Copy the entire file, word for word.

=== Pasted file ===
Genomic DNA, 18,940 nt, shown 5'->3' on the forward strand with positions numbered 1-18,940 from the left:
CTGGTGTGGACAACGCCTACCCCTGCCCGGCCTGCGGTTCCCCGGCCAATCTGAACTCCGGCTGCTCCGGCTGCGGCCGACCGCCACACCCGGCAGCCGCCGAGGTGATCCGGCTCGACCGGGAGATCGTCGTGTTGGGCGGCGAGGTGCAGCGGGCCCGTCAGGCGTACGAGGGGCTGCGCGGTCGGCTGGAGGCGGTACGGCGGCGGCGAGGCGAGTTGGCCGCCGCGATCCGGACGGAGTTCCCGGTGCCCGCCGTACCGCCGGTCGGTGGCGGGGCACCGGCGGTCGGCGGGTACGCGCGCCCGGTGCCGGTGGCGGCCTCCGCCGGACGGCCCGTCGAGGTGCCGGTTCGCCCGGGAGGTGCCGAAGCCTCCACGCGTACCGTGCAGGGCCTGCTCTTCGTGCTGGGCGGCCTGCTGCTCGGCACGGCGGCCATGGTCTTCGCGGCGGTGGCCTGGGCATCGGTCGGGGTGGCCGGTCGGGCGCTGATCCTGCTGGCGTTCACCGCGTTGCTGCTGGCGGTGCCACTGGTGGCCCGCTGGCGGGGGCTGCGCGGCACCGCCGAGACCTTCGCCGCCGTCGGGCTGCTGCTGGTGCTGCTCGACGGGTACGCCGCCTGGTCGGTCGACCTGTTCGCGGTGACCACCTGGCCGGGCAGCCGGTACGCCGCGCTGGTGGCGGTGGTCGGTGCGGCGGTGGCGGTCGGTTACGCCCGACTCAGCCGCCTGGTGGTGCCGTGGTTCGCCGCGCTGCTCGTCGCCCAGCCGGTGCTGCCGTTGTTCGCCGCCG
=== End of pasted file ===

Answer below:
Genomic DNA, 18,940 nt, shown 5'->3' on the forward strand with positions numbered 1-18,940 from the left:
CTGGTGTGGACAACGCCTACCCCTGCCCGGCCTGCGGTTCCCCGGCCAATCTGAACTCCGGCTGCTCCGGCTGCGGCCGACCGCCACACCCGGCAGCCGCCGAGGTGATCCGGCTCGACCGGGAGATCGTCGTGTTGGGCGGCGAGGTGCAGCGGGCCCGTCAGGCGTACGAGGGGCTGCGCGGTCGGCTGGAGGCGGTACGGCGGCGGCGAGGCGAGTTGGCCGCCGCGATCCGGACGGAGTTCCCGGTGCCCGCCGTACCGCCGGTCGGTGGCGGGGCACCGGCGGTCGGCGGGTACGCGCGCCCGGTGCCGGTGGCGGCCTCCGCCGGACGGCCCGTCGAGGTGCCGGTTCGCCCGGGAGGTGCCGAAGCCTCCACGCGTACCGTGCAGGGCCTGCTCTTCGTGCTGGGCGGCCTGCTGCTCGGCACGGCGGCCATGGTCTTCGCGGCGGTGGCCTGGGCATCGGTCGGGGTGGCCGGTCGGGCGCTGATCCTGCTGGCGTTCACCGCGTTGCTGCTGGCGGTGCCACTGGTGGCCCGCTGGCGGGGGCTGCGCGGCACCGCCGAGACCTTCGCCGCCGTCGGGCTGCTGCTGGTGCTGCTCGACGGGTACGCCGCCTGGTCGGTCGACCTGTTCGCGGTGACCACCTGGCCGGGCAGCCGGTACGCCGCGCTGGTGGCGGTGGTCGGTGCGGCGGTGGCGGTCGGTTACGCCCGACTCAGCCGCCTGGTGGTGCCGTGGTTCGCCGCGCTGCTCGTCGCCCAGCCGGTGCTGCCGTTGTTCGCCGCCG